A private Chicago high school for students with learning differences is proof that working under constraints can inspire creativity. When Lothan Van Hook DeStefano Architecture was tasked with building a 16,000-square-foot arts and athletics building for the Wolcott School, the firm was restricted by the tight one-acre site and a low budget. The result is a study in making the most of a simple material.
“The project acknowledges where the neighborhood has been—and where it’s going”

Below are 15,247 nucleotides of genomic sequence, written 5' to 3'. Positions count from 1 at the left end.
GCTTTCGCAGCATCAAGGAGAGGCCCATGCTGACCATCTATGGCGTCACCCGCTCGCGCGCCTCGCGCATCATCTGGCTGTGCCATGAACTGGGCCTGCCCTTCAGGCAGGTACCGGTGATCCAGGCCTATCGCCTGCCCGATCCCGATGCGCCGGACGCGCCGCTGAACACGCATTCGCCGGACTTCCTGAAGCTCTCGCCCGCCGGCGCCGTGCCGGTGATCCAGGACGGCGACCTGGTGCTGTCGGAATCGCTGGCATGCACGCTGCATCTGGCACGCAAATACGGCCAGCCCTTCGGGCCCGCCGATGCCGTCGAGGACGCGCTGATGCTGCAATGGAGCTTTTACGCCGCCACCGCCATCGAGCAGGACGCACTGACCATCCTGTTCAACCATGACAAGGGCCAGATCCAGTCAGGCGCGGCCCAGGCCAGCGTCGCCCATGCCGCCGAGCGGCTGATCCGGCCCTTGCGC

The facility is constructed almost entirely of precast concrete that’s been either polished, stained, or sealed with an anti-graffiti coating. “With no decorating budget, we chose to highlight its various colors and textures,” LVDA principal Avram Lothan says. The material nods to the industrial past of the West Town neighborhood, but refined details signal a forward-looking approach. Witness the lobby. There’s more concrete, this time hard-troweled and sealed, but it’s lit by a series of linear LED fixtures. Hanging at varying angles, they look like a Dan Flavin installation.
Read about the next Big Idea: Lamborghini's Electric Concept Car Heals Itself With Automatic Repair Technology